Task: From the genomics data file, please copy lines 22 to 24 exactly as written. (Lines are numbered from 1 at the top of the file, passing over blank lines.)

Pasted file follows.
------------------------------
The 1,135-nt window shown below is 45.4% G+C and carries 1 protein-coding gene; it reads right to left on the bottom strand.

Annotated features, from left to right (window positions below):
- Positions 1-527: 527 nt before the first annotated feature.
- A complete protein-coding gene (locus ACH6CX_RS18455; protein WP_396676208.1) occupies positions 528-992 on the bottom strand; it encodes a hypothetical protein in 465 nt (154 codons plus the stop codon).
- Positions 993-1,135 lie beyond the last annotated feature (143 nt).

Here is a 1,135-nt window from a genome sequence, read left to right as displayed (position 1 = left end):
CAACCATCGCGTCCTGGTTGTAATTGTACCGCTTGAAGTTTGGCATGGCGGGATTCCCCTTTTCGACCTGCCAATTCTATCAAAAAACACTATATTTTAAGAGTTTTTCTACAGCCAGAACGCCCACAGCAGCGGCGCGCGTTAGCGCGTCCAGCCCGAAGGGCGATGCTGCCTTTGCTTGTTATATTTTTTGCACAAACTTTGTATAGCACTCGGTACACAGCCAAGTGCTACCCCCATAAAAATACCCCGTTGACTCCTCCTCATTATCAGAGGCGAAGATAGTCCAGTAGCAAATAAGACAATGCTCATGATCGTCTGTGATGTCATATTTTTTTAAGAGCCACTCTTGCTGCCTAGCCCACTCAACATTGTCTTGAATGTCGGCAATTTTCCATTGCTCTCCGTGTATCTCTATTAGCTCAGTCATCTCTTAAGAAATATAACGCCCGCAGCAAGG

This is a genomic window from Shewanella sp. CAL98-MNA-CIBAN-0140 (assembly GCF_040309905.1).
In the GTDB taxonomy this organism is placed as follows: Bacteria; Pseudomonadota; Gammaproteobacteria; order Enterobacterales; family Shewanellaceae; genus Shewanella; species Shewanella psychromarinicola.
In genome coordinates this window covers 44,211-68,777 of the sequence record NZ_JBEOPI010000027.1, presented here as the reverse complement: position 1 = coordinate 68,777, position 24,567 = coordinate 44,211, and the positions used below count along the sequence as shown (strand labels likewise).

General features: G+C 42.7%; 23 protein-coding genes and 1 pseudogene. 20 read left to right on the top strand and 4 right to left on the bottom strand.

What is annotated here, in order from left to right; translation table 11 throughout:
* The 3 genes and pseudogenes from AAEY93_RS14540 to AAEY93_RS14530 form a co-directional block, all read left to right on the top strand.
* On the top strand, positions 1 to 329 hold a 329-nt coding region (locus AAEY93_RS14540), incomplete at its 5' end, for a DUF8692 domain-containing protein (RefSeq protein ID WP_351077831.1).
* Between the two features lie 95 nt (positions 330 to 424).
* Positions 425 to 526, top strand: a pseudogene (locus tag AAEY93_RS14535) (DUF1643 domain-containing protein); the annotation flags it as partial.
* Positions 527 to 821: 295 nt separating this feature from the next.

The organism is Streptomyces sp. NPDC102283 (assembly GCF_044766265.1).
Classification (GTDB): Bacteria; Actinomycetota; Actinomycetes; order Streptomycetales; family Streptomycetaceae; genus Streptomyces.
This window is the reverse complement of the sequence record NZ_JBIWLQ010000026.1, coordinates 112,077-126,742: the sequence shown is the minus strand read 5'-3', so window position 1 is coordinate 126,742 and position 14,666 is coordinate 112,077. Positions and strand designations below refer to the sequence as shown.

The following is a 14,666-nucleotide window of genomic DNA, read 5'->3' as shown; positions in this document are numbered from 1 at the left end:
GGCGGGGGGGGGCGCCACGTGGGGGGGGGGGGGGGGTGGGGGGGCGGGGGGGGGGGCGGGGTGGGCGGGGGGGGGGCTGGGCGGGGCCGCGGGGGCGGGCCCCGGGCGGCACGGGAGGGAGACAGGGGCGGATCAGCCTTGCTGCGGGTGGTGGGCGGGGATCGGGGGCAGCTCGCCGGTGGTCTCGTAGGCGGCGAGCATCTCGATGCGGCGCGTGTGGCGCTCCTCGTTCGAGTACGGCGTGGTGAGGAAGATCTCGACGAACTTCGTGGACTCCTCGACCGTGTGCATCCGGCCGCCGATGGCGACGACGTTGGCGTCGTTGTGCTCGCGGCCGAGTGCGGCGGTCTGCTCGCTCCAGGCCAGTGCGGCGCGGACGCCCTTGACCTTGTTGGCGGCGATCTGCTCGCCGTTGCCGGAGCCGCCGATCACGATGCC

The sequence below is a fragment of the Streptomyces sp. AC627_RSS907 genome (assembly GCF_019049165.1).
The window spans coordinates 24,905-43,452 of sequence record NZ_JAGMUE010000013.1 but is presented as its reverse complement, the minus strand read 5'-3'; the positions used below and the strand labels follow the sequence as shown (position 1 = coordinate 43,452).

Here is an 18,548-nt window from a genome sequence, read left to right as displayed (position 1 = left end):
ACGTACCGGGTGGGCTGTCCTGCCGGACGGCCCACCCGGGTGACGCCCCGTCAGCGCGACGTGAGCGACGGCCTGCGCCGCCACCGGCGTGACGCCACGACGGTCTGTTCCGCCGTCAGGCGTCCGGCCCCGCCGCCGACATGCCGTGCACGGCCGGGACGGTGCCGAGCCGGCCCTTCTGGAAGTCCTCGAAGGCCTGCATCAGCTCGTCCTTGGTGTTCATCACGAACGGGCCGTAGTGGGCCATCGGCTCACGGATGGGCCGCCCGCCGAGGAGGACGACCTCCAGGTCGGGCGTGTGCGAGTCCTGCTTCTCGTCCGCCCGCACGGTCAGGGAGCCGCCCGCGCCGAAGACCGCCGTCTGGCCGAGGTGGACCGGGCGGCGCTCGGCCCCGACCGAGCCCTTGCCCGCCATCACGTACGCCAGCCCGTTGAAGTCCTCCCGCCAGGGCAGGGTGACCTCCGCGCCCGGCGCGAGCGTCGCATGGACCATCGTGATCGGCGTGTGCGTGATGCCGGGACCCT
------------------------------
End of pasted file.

GGCGGGGGGGGGCGCCACGTGGGGGGGGGGGGGGGGTGGGGGGGCGGGGGGGGGGGCGGGGTGGGCGGGGGGGGGGCTGGGCGGGGCCGCGGGGGCGGGCCCCGGGCGGCACGGGAGGGAGACAGGGGCGGATCAGCCTTGCTGCGGGTGGTGGGCGGGGATCGGGGGCAGCTCGCCGGTGGTCTCGTAGGCGGCGAGCATCTCGATGCGGCGCGTGTGGCGCTCCTCGTTCGAGTACGGCGTGGTGAGGAAGATCTCGACGAACTTCGTGGACTCCTCGACCGTGTGCATCCGGCCGCCGATGGCGACGACGTTGGCGTCGTTGTGCTCGCGGCCGAGTGCGGCGGTCTGCTCGCTCCAGGCCAGTGCGGCGCGGACGCCCTTGACCTTGTTGGCGGCGATCTGCTCGCCGTTGCCGGAGCCGCCGATCACGATGCC

The sequence below is a fragment of the Streptomyces sp. AC627_RSS907 genome (assembly GCF_019049165.1).
The window spans coordinates 24,905-43,452 of sequence record NZ_JAGMUE010000013.1 but is presented as its reverse complement, the minus strand read 5'-3'; the positions used below and the strand labels follow the sequence as shown (position 1 = coordinate 43,452).